Counting the number of people entering and exiting your physical locations gives businesses crucial insights into the dynamics of their operations. Without real and accurate data, retailers can find themselves making uninformed decisions based on guesswork. People Counting gives businesses the necessary data to gain a deeper understanding of their operations; businesses can have the full picture behind sales to identify areas where actions should be taken, opportunities addressed, and sales improved.
Determining any physical location’s sales performance can be broken down into various components, one of which is conversion rate. People counting data can be significantly more powerful when combined with other POS or Point of Sale data.
Evaluating Sales Performance
People Counting is also necessary to calculate Conversion Rates. Understanding conversion rate data is essential to fully understand whether prospects are being converted into customers effectively or not. Without People Counting, businesses miss the complete picture and make decisions based on gut feelings.
A Conversion rate – converting prospective customers into paying customers – is a good indicator of a store’s performance. It can be calculated by dividing the number of transactions by the number of people.
Conversion is dependent on several factors, including sales staff, the right prices for the perceived value, and the right product selection.
Evaluating conversions provides useful feedback to improve sales by reviewing the data, taking actions, and re-evaluating to determine whether your tactic had the desired outcome.
There are 3 factors to consider when evaluating sales:
1. Customer traffic is the number of people coming into your facilities.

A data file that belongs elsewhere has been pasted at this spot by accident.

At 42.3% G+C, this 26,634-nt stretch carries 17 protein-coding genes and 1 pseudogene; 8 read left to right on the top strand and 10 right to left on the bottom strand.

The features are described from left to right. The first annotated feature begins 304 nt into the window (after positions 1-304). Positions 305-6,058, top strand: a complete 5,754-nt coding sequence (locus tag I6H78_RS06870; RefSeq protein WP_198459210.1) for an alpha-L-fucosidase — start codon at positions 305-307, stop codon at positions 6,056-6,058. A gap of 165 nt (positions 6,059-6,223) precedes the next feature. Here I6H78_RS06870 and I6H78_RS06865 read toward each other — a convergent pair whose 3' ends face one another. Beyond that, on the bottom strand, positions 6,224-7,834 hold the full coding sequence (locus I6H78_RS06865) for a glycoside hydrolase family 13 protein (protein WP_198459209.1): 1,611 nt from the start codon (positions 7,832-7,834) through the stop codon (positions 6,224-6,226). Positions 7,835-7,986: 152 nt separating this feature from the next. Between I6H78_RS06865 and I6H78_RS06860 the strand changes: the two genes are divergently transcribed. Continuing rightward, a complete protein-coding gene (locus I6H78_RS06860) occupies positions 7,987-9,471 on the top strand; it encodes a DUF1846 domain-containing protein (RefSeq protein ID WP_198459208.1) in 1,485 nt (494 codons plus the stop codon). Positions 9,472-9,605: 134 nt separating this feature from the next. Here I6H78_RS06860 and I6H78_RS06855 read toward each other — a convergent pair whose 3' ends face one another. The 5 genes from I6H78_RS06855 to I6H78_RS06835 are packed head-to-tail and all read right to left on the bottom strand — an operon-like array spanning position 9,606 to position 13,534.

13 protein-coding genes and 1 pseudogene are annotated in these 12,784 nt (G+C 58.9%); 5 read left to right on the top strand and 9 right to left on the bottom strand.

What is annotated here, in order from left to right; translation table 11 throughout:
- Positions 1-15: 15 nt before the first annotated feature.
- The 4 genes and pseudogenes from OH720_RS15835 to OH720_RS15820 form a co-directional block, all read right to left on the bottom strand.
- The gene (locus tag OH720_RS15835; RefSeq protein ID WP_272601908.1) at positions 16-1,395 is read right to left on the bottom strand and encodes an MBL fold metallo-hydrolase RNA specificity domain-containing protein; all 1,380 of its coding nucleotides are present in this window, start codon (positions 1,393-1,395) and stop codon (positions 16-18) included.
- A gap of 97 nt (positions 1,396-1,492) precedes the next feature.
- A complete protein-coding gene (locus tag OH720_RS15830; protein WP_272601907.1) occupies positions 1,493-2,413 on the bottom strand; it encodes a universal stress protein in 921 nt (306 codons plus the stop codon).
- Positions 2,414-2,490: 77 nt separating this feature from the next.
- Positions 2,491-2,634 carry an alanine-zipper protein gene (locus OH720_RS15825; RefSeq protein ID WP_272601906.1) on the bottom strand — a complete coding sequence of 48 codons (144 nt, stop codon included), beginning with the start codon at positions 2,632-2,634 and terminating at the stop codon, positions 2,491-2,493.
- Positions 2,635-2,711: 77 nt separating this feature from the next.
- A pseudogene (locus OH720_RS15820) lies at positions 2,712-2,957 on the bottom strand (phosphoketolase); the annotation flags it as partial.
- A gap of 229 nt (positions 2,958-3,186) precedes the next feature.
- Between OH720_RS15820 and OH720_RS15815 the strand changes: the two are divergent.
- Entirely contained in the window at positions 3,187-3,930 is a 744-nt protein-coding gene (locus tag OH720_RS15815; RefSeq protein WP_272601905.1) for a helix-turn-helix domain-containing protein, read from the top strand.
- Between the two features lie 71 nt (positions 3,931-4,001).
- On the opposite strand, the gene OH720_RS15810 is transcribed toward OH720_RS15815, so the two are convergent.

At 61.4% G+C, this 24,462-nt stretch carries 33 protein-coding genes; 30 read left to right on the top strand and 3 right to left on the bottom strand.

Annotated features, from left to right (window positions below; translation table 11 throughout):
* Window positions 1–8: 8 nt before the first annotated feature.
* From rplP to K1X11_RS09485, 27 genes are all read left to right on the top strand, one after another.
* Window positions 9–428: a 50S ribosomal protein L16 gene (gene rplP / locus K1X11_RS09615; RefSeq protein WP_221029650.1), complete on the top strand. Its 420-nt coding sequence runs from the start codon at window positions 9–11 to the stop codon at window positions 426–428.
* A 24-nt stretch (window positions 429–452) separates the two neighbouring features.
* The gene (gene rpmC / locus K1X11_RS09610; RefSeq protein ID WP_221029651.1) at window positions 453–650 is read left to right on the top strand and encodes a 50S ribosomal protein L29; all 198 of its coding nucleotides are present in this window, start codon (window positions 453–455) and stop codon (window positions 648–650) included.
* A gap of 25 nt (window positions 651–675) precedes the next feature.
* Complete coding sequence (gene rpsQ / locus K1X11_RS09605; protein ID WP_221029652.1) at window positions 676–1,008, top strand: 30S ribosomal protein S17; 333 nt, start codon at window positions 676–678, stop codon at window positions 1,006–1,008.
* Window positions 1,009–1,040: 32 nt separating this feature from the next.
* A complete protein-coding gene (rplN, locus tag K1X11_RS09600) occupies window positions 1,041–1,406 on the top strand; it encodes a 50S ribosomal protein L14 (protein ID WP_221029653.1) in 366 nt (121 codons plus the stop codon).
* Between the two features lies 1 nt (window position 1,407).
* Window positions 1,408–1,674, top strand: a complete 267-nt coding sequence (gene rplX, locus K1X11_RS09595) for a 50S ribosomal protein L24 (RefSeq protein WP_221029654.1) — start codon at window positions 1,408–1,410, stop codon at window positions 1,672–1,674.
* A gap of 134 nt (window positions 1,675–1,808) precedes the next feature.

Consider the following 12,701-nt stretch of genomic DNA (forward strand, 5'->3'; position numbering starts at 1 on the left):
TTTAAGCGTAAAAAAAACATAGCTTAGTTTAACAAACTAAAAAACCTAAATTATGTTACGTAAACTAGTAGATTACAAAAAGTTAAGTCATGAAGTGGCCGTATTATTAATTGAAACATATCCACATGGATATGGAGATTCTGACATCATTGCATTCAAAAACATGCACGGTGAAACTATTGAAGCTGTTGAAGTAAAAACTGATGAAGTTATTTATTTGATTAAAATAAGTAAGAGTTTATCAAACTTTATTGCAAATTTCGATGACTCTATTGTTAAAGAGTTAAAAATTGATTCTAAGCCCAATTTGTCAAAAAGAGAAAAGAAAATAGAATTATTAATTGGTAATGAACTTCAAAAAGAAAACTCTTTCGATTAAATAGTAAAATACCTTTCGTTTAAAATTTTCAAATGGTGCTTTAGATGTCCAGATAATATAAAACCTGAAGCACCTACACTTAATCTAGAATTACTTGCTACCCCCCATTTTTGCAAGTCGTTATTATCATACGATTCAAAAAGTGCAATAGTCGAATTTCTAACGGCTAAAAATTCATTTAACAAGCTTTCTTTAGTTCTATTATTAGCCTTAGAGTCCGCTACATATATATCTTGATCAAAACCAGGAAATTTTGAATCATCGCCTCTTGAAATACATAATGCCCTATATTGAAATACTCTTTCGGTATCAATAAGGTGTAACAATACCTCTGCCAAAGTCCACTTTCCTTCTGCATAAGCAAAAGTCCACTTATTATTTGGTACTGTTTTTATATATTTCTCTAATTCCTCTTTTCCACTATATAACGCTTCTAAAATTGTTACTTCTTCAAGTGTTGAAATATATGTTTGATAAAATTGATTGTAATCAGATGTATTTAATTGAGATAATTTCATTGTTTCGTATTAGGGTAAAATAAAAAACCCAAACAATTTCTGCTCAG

2. Conversion rate is the transaction count to the people count or converted prospects.
3. Average transaction value (ATV) is how much customers spend on average when they buy.
Combined, these factors can provide a clearer view of sales performance. By understanding these 3 metrics independently, businesses like retailers have a point from which to start dissecting sales, evaluating, and identifying where there may be an opportunity to improve any metrics contributing to sales success across locations.
Conversion rates do not only demonstrate basic numbers but also offer insights into other factors; The metric will determine the approach: People Count will primarily be the marketing department’s responsibility – Building awareness and driving demand to get more prospective customers through the doors. This could involve a regionally focused campaign or promotions to lure more customers into the store.
Conversion Rates will mainly be the domain of operations. If Conversion Rates are low, operations will need to seriously evaluate and figure out why. Reasons could include staffing levels, customer experience, or prices.
For example, high footfall will mean the store is attracting plenty of customers. Simultaneously, a low conversion rate will indicate that it is not doing a good job of maximizing sales opportunities, indicating a need to revise staffing or stock availability.
Without People Counting, businesses will have an incomplete view of their operations and sales. Insights gathered from conversion rate data are essential to measure performance on an on-going basis and identify improvement areas for higher profits.